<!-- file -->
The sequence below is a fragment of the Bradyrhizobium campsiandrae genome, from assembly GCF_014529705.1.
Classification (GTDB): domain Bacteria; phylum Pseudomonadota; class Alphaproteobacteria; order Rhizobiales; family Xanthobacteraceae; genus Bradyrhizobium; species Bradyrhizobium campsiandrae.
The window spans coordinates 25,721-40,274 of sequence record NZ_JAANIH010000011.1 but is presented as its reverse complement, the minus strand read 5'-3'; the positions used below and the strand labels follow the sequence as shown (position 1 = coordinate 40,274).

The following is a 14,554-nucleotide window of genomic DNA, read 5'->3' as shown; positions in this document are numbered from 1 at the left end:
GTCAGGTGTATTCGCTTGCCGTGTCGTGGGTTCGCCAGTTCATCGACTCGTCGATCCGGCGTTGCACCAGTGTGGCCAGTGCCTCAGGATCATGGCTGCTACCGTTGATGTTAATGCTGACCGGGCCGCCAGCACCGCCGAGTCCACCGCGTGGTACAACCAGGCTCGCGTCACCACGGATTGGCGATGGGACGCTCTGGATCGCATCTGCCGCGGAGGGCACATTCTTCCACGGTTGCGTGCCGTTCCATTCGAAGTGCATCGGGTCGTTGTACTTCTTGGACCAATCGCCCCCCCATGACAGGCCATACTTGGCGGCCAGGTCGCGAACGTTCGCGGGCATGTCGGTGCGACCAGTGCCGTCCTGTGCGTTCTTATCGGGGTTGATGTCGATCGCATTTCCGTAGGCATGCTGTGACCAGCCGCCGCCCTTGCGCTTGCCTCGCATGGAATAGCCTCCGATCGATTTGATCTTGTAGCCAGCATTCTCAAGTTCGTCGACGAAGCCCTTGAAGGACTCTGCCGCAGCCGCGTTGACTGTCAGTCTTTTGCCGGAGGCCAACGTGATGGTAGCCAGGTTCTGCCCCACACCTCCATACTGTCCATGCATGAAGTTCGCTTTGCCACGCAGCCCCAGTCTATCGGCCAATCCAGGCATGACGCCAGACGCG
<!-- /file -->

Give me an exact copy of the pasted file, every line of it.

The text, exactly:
The sequence below is a fragment of the Bradyrhizobium campsiandrae genome, from assembly GCF_014529705.1.
Classification (GTDB): domain Bacteria; phylum Pseudomonadota; class Alphaproteobacteria; order Rhizobiales; family Xanthobacteraceae; genus Bradyrhizobium; species Bradyrhizobium campsiandrae.
The window spans coordinates 25,721-40,274 of sequence record NZ_JAANIH010000011.1 but is presented as its reverse complement, the minus strand read 5'-3'; the positions used below and the strand labels follow the sequence as shown (position 1 = coordinate 40,274).

The following is a 14,554-nucleotide window of genomic DNA, read 5'->3' as shown; positions in this document are numbered from 1 at the left end:
GTCAGGTGTATTCGCTTGCCGTGTCGTGGGTTCGCCAGTTCATCGACTCGTCGATCCGGCGTTGCACCAGTGTGGCCAGTGCCTCAGGATCATGGCTGCTACCGTTGATGTTAATGCTGACCGGGCCGCCAGCACCGCCGAGTCCACCGCGTGGTACAACCAGGCTCGCGTCACCACGGATTGGCGATGGGACGCTCTGGATCGCATCTGCCGCGGAGGGCACATTCTTCCACGGTTGCGTGCCGTTCCATTCGAAGTGCATCGGGTCGTTGTACTTCTTGGACCAATCGCCCCCCCATGACAGGCCATACTTGGCGGCCAGGTCGCGAACGTTCGCGGGCATGTCGGTGCGACCAGTGCCGTCCTGTGCGTTCTTATCGGGGTTGATGTCGATCGCATTTCCGTAGGCATGCTGTGACCAGCCGCCGCCCTTGCGCTTGCCTCGCATGGAATAGCCTCCGATCGATTTGATCTTGTAGCCAGCATTCTCAAGTTCGTCGACGAAGCCCTTGAAGGACTCTGCCGCAGCCGCGTTGACTGTCAGTCTTTTGCCGGAGGCCAACGTGATGGTAGCCAGGTTCTGCCCCACACCTCCATACTGTCCATGCATGAAGTTCGCTTTGCCACGCAGCCCCAGTCTATCGGCCAATCCAGGCATGACGCCAGACGCG